I have not found other frequent patterns. The only reason I found this pattern is because of the 9+ transaction block range that caught my attention.
There is no such block range in November (for USDC transactions at least), only in December.
To me, this totally makes sense. There is 0 justification to send $$$ to each other since faucet has malfunctioned only once or twice (for short periods of time). And if it were even friends sharing ETH with each other, it wouldn’t have the same action patters. I’d vote to have this list excluded, agree.
Not necessarily related to botting, but I have a primitive script that just counts transactions from one GEAR receiving address to other GEAR receiving addresses. It gives lot’s of hit’s and there’s probably still some bugs in the script so the results are far from perfect, but I’ve manually checked and confirmed few of the alerts and below is an example:
At the moment not sure how many of these case’s there are in the whole data, but I’d say at least +20 addresses that transfered to +7 addresses. If decided that this is useful data to dig further into, I can refine the script at better time and provide more detailed proof. But all that said, the above example could well be a group of friends testing together!
0x6cfcbb7bab66b8749628d81c4ab1f03120835350 sends eth to new one at 28612456
this applies to subsequent transactions as well. so it looks like it was one person who did the same actions with different addresses.
I think if friends are sitting together, they will take the test more or less simultaneously, and not sequentially and if friends are not sitting together, then the testing time for them will differ for long time intervals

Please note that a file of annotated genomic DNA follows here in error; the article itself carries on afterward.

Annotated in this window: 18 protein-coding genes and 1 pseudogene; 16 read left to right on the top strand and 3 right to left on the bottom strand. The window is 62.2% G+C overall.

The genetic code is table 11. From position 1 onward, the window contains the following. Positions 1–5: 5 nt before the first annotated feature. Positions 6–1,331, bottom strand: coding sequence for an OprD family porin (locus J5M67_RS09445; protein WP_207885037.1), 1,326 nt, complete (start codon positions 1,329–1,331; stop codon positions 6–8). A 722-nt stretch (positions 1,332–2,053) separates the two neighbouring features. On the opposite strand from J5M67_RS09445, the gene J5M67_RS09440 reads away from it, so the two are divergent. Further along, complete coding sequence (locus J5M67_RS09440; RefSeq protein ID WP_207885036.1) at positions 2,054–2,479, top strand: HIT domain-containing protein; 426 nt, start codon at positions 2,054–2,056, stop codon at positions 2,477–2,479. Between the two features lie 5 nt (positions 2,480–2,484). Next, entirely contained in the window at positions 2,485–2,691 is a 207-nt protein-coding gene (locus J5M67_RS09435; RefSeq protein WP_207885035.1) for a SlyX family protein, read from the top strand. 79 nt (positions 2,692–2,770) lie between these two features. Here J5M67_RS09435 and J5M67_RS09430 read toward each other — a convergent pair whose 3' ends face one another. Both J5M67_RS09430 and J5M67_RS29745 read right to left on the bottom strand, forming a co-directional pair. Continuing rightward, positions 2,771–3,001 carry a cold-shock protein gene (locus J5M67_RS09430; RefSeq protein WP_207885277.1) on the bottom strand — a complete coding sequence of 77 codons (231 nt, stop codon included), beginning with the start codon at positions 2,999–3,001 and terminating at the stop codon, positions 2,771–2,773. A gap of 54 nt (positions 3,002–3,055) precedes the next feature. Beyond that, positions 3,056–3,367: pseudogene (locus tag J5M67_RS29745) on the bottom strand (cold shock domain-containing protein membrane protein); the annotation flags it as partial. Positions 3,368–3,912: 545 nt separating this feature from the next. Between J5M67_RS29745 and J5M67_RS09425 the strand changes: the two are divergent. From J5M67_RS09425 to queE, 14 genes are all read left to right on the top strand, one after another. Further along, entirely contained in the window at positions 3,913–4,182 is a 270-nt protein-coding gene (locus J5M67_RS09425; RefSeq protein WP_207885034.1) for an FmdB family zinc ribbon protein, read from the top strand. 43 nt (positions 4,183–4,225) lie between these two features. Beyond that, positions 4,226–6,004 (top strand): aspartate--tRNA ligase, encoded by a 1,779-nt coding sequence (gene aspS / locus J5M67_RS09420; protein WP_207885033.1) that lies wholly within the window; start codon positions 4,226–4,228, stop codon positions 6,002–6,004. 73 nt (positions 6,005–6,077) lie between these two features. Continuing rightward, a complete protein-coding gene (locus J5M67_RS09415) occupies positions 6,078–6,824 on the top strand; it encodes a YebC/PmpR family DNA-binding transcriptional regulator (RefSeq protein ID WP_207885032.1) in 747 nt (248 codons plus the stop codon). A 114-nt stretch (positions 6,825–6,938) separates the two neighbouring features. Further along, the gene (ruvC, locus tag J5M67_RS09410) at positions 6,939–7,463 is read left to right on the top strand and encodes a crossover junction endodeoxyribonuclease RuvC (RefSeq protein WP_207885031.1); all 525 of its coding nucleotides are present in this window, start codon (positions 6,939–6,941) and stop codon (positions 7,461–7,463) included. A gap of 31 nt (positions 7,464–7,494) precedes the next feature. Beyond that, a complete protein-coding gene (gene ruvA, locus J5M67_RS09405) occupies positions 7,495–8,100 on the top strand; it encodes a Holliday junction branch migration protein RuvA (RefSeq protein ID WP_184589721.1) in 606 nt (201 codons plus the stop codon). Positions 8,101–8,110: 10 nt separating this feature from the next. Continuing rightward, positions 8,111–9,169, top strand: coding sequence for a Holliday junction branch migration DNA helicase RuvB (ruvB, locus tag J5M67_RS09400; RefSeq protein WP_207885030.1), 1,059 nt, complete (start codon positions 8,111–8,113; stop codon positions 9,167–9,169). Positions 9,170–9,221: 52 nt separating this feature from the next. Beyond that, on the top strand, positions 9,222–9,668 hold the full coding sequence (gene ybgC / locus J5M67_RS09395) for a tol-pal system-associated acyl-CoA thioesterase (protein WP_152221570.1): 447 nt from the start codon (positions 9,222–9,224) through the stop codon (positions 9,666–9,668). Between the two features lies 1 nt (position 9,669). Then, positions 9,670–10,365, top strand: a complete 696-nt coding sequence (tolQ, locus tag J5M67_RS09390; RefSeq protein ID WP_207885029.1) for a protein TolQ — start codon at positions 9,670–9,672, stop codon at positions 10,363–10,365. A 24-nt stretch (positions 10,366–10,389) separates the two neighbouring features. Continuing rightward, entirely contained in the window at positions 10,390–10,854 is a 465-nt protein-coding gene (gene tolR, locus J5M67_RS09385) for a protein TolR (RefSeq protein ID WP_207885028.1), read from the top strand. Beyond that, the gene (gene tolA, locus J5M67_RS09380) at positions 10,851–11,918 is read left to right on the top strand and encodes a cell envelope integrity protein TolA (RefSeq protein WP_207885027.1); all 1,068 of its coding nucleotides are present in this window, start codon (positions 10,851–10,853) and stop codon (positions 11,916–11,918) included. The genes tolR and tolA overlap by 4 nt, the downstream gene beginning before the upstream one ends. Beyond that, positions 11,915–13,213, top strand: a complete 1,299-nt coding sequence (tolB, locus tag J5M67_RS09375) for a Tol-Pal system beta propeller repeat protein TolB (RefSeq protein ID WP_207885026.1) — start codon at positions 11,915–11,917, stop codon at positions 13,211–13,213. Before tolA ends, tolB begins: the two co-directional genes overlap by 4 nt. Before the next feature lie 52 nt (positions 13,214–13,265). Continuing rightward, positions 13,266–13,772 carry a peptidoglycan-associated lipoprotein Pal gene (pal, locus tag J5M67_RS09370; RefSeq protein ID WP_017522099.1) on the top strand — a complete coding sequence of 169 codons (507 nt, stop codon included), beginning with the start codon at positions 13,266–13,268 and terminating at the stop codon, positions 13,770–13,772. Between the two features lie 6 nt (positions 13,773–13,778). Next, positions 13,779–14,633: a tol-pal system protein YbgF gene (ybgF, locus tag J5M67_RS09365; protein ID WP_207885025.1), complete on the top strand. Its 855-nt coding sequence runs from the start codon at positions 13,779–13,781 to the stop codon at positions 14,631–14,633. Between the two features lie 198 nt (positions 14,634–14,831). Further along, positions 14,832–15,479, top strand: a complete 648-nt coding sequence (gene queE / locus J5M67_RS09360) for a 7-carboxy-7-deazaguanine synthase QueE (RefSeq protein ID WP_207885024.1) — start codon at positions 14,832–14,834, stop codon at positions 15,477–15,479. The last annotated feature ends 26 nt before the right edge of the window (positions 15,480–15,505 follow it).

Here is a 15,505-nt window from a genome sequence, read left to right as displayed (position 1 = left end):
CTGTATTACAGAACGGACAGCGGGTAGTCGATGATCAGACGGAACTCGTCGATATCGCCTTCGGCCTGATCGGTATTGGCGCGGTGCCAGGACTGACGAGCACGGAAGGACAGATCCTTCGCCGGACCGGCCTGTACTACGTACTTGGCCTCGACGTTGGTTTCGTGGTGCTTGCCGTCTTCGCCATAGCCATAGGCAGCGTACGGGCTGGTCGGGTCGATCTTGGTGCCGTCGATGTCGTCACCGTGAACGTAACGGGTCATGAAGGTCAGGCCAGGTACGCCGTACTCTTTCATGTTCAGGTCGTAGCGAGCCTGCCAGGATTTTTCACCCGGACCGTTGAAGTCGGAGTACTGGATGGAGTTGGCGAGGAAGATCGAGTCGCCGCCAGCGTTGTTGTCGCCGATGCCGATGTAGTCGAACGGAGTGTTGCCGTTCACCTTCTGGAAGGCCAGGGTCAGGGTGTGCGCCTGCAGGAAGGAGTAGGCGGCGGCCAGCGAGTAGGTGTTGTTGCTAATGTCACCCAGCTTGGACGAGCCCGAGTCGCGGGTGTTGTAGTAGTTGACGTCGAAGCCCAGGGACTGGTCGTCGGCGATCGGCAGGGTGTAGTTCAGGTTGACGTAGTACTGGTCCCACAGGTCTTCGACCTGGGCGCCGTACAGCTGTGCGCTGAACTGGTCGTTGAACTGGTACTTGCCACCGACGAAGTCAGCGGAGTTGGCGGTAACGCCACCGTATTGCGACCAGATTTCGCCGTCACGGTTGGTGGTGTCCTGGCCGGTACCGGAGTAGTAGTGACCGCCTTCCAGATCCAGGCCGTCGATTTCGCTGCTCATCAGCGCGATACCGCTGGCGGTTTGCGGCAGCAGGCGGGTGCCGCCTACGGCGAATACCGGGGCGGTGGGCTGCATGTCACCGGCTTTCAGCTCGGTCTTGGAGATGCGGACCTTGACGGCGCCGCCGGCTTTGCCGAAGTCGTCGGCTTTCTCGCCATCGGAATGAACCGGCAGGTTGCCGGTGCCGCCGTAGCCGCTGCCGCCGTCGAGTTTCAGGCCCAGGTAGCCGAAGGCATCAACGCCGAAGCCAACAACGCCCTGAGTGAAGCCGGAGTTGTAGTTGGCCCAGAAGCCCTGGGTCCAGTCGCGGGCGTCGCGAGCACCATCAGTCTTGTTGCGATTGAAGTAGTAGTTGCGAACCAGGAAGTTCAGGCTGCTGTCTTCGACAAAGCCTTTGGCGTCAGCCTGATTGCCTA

Imo, “friends” could well claim testing tokens from the faucet, there was hardly any need to send the tokens back and forth. And even the best partnering “friends” would hardly perform exactly the same actions, sequentially and in short time.
In any case, the issue looks very suspicious to me.
Maybe we can ask the owners of the addresses to explain what magic they used? LOL
@spadefish I also want to share details on how faucet works if you don’t mind. Hope it can be useful to filter malicious accounts.
The basic faucet address is 0xF41c132Eb225376feAa7dbe:5dAc69118ca051C.
List of resolvers is here **
** how to get the list of resolvers: resolvers received 0.5 eth from basic faucet
Testers received ETH either from the basic faucet address or from resolver address (0.1 ether). Resolvers or basic faucet called contract 0x5a3EfECD039d23cCD55fE71Ce5f4b48751Dd5Bd9 to send testers tokens USDC/WBTC/DAI.
If user gets eth/tokens not from pp. 3 - it’s the reason to consider these addresses carefully…
Also I think it would be interesting to see the list of airdrop addresses that sent eth and/or tokens to each other. What I would pay attention to:
test start time
time of the end of testing
time when address gets eth/tokens
time when address sends eth/tokens to other tester
I think using these data we can divide bots from group of friends.
This address 0x2c8eb399eb6f8ad6cf33a09a0b5d5cccac4a05ed [leymo.eth] sent 1 (one) 1INCH token to 100 addresses using Multisender.app (hash 0xe69cb47e17a0a0ff9da285946f999dcebb67b0831924b61f6c76ab32aaf2e010)
As I see most of these 100 addresses were whitelisted.
some of them are:
I think the full/final list will be longer.
Address 0x2c8eb399eb6f8ad6cf33a09a0b5d5cccac4a05ed that sent 1INCH tokens to 100 other addresses was also whitelisted.
I now think there has been some serious botting. Parsed all the txs from TESTER LIST address to another TESTER LIST address. My script collecting the data just finished and need to look into it carefully later, but I did draw a quick network graph: